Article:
How to Support a Friend Who Just Got Out of Rehab

Three friends drinking coffee

When a person finishes up addiction treatment they can have a difficult time readjusting to their new life. Many people mistakenly believe that all of the work happens during time spent in rehab. While there is a lot of self-reflection and growth that occurs during the addiction treatment process this is only the very beginning of starting a life of recovery. A lot of the work that needs to be done will begin once a person has been discharged from the treatment center that they attended.

If you have a friend who is currently in rehab or has recently completed addiction treatment here are some ways that you can help support them as they make the transition back into life.

Understand that it may be difficult.

Your friend will probably experience a lot of emotional ups and downs as they adjust to a life of sobriety. Do what you can to be there for them while still maintaining your own boundaries. Basically, just try to be understanding and empathetic.

Don’t drink or use around them.

This should be a given, but some people need a reminder. The first year of sobriety is usually the most challenging, being around people who are drinking makes it even worse. Even if your friend says they don’t mind if you drink around them, don’t do it. Chances are they are just saying that because they don’t want to make you feel uncomfortable or feel like a burden. If you really care about your friend, then respect their sobriety and avoid drinking around them without making it seem like a big deal to you. If you are unable to do this, then it might be a good idea to examine your own relationship with alcohol.

Invite them to get-togethers but don’t invite them to bars.

One of the worst places for someone to go when they are new to recovery is a bar. There is too much temptation, and honestly, it is really uncomfortable. If you want to watch a game and still include your friend, maybe try doing so in a different setting that doesn’t revolve around drinking. It is also important to still invite your friend to other social get-togethers as well. A person in recovery may feel like an outcast at times, and not being invited to things makes this feeling even worse.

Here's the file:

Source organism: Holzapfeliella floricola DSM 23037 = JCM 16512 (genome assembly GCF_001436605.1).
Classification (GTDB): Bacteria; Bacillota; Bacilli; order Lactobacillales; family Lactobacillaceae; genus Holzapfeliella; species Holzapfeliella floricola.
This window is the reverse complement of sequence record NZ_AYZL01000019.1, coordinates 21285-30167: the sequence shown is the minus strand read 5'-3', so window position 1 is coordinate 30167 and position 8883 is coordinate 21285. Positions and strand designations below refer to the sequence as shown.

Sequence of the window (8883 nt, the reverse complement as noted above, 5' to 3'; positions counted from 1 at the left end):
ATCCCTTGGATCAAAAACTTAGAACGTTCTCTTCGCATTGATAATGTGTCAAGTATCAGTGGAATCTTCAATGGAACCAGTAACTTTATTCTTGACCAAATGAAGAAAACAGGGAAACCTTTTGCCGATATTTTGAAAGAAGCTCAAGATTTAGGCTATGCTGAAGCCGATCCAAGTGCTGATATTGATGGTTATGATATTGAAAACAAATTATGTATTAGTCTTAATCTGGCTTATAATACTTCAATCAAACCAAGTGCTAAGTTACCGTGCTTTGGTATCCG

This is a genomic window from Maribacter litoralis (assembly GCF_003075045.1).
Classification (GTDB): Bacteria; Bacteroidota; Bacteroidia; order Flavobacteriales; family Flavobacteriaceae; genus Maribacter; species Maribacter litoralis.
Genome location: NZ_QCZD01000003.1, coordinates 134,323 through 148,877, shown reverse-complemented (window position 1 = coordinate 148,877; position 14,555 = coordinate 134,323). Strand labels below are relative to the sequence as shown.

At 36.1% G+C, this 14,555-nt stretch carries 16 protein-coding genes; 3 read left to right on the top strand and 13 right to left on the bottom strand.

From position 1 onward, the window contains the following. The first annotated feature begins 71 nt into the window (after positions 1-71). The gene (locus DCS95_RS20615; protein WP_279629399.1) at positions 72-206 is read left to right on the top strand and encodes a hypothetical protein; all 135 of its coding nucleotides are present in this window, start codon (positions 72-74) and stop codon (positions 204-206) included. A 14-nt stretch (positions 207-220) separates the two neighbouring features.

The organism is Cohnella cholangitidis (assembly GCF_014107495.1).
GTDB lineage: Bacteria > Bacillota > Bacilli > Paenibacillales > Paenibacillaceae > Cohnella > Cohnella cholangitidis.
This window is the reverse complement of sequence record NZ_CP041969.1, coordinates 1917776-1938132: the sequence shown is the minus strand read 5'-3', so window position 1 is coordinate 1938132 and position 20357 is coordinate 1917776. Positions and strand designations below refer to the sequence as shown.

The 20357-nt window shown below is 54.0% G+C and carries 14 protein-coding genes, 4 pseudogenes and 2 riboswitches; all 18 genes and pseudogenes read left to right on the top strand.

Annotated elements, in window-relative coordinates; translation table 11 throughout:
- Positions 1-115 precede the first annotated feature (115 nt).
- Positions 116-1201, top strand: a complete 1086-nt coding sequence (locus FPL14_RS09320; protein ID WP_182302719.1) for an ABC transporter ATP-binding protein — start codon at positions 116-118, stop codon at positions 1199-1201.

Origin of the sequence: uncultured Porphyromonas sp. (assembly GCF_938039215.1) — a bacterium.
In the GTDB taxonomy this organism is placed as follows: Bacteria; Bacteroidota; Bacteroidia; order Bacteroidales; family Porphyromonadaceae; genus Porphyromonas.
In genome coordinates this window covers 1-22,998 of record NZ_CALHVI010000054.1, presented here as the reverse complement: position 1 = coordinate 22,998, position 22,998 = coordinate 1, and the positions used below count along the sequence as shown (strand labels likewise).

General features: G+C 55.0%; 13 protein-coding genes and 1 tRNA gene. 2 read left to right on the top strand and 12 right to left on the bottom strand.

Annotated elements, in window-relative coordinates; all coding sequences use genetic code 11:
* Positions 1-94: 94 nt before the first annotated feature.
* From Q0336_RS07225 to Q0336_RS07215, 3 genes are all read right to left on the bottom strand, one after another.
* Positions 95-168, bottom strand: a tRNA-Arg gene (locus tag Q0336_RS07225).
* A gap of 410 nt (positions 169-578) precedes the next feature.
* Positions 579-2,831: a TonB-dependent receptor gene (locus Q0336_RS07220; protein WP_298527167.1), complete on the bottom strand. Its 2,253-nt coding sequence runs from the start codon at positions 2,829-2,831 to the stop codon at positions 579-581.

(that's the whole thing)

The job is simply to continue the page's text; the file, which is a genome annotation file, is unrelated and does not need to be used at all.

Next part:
Understand that they need to enforce new boundaries.

One of the most essential aspects of living a sober lifestyle is learning how to establish and maintain healthy boundaries. Your friend may ask that you no longer drink around them, please respect this. They may say no thank you to going out to parties with you, don’t take this personally. Understand that setting boundaries can be a difficult process, sometimes just asking what they need from you can make the whole situation a lot less difficult.

Be encouraging.

Life after treatment can be discouraging at times in a culture that glorifies drug and alcohol use. It can be hard to see alcohol advertisements and movies that make drug use seem fun. Try to be as encouraging as you can for your friend and remind them that they are doing what is best for their own particular situation.

Do your best not to make it awkward.

Sometimes it can be hard to be around people when recovering from addiction. There is the fear of judgment and sometimes embarrassment. As much as you are able to, try not to make it awkward for your friend. If they want to talk about it, by all means, be there for them, but otherwise, don’t keep bringing it up. Understand that your friend is still the same person you knew before, they are just working on bettering themselves.

While each individual is ultimately responsible for their own thoughts and actions, there are things we can all do to be good friends to one another. If you have a friend who is new to the sobriety thing doing what you can to support them is simply a matter of being a good friend.



After overcoming her own addiction in 2012 Julie went on to become certified as an addiction counselor in order to help others achieve a life of recovery. She worked in the addiction field for 8 years and now uses both her personal and professional experiences with addiction as an influence for her writing.